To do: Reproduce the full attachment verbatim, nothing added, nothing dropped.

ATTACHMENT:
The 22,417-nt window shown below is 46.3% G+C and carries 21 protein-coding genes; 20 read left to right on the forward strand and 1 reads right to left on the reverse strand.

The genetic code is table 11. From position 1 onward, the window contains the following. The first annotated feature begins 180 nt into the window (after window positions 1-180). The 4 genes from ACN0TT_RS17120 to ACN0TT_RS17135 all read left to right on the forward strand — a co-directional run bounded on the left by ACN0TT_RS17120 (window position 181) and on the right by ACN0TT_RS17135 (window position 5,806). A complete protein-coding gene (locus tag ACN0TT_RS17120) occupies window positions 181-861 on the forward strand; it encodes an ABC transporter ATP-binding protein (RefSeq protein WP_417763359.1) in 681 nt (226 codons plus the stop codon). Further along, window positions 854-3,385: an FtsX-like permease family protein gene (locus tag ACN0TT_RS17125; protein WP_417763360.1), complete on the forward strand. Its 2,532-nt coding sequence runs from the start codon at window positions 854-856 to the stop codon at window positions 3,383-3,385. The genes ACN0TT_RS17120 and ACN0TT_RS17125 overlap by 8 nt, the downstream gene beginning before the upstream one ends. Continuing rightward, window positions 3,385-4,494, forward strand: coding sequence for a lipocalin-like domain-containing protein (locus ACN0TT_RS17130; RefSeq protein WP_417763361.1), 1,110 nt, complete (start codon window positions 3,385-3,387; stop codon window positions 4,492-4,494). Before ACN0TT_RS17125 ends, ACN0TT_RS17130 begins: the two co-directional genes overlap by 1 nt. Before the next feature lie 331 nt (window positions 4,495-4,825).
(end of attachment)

The 22,417-nt window shown below is 46.3% G+C and carries 21 protein-coding genes; 20 read left to right on the forward strand and 1 reads right to left on the reverse strand.

The genetic code is table 11. From position 1 onward, the window contains the following. The first annotated feature begins 180 nt into the window (after window positions 1-180). The 4 genes from ACN0TT_RS17120 to ACN0TT_RS17135 all read left to right on the forward strand — a co-directional run bounded on the left by ACN0TT_RS17120 (window position 181) and on the right by ACN0TT_RS17135 (window position 5,806). A complete protein-coding gene (locus tag ACN0TT_RS17120) occupies window positions 181-861 on the forward strand; it encodes an ABC transporter ATP-binding protein (RefSeq protein WP_417763359.1) in 681 nt (226 codons plus the stop codon). Further along, window positions 854-3,385: an FtsX-like permease family protein gene (locus tag ACN0TT_RS17125; protein WP_417763360.1), complete on the forward strand. Its 2,532-nt coding sequence runs from the start codon at window positions 854-856 to the stop codon at window positions 3,383-3,385. The genes ACN0TT_RS17120 and ACN0TT_RS17125 overlap by 8 nt, the downstream gene beginning before the upstream one ends. Continuing rightward, window positions 3,385-4,494, forward strand: coding sequence for a lipocalin-like domain-containing protein (locus ACN0TT_RS17130; RefSeq protein WP_417763361.1), 1,110 nt, complete (start codon window positions 3,385-3,387; stop codon window positions 4,492-4,494). Before ACN0TT_RS17125 ends, ACN0TT_RS17130 begins: the two co-directional genes overlap by 1 nt. Before the next feature lie 331 nt (window positions 4,495-4,825).